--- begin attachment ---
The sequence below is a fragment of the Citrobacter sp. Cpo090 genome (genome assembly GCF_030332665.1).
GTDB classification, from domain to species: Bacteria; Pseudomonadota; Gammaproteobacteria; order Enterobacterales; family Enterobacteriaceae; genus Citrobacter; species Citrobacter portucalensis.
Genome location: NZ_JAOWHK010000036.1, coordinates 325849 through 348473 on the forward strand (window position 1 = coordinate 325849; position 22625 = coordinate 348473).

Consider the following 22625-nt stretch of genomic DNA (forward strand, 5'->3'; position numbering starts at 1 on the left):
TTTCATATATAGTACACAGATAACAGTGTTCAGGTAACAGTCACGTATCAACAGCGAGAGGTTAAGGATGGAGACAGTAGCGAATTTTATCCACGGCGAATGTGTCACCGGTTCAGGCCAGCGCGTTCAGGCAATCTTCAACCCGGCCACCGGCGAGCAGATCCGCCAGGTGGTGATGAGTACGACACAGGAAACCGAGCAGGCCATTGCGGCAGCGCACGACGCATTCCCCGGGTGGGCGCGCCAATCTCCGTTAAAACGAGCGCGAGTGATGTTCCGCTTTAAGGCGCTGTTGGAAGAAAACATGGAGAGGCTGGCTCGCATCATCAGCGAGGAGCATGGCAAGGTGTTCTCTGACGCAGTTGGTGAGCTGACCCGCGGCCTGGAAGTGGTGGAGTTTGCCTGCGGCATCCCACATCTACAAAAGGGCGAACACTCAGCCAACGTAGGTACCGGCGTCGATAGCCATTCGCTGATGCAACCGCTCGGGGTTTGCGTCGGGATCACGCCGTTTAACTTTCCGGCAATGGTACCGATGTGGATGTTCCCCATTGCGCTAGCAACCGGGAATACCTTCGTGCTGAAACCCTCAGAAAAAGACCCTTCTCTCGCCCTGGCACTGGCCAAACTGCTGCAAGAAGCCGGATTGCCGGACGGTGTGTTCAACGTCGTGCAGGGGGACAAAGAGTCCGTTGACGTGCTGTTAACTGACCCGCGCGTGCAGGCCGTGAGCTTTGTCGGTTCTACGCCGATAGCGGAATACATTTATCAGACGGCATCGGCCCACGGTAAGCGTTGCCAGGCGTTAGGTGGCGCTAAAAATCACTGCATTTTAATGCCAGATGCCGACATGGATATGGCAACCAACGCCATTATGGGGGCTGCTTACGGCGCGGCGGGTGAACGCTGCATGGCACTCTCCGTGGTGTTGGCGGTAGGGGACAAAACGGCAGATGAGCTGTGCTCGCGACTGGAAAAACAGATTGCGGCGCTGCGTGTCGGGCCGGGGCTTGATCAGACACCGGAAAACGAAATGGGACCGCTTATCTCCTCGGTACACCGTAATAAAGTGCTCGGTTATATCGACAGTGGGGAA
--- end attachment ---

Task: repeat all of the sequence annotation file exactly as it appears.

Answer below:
The sequence below is a fragment of the Citrobacter sp. Cpo090 genome (genome assembly GCF_030332665.1).
GTDB classification, from domain to species: Bacteria; Pseudomonadota; Gammaproteobacteria; order Enterobacterales; family Enterobacteriaceae; genus Citrobacter; species Citrobacter portucalensis.
Genome location: NZ_JAOWHK010000036.1, coordinates 325849 through 348473 on the forward strand (window position 1 = coordinate 325849; position 22625 = coordinate 348473).

Consider the following 22625-nt stretch of genomic DNA (forward strand, 5'->3'; position numbering starts at 1 on the left):
TTTCATATATAGTACACAGATAACAGTGTTCAGGTAACAGTCACGTATCAACAGCGAGAGGTTAAGGATGGAGACAGTAGCGAATTTTATCCACGGCGAATGTGTCACCGGTTCAGGCCAGCGCGTTCAGGCAATCTTCAACCCGGCCACCGGCGAGCAGATCCGCCAGGTGGTGATGAGTACGACACAGGAAACCGAGCAGGCCATTGCGGCAGCGCACGACGCATTCCCCGGGTGGGCGCGCCAATCTCCGTTAAAACGAGCGCGAGTGATGTTCCGCTTTAAGGCGCTGTTGGAAGAAAACATGGAGAGGCTGGCTCGCATCATCAGCGAGGAGCATGGCAAGGTGTTCTCTGACGCAGTTGGTGAGCTGACCCGCGGCCTGGAAGTGGTGGAGTTTGCCTGCGGCATCCCACATCTACAAAAGGGCGAACACTCAGCCAACGTAGGTACCGGCGTCGATAGCCATTCGCTGATGCAACCGCTCGGGGTTTGCGTCGGGATCACGCCGTTTAACTTTCCGGCAATGGTACCGATGTGGATGTTCCCCATTGCGCTAGCAACCGGGAATACCTTCGTGCTGAAACCCTCAGAAAAAGACCCTTCTCTCGCCCTGGCACTGGCCAAACTGCTGCAAGAAGCCGGATTGCCGGACGGTGTGTTCAACGTCGTGCAGGGGGACAAAGAGTCCGTTGACGTGCTGTTAACTGACCCGCGCGTGCAGGCCGTGAGCTTTGTCGGTTCTACGCCGATAGCGGAATACATTTATCAGACGGCATCGGCCCACGGTAAGCGTTGCCAGGCGTTAGGTGGCGCTAAAAATCACTGCATTTTAATGCCAGATGCCGACATGGATATGGCAACCAACGCCATTATGGGGGCTGCTTACGGCGCGGCGGGTGAACGCTGCATGGCACTCTCCGTGGTGTTGGCGGTAGGGGACAAAACGGCAGATGAGCTGTGCTCGCGACTGGAAAAACAGATTGCGGCGCTGCGTGTCGGGCCGGGGCTTGATCAGACACCGGAAAACGAAATGGGACCGCTTATCTCCTCGGTACACCGTAATAAAGTGCTCGGTTATATCGACAGTGGGGAA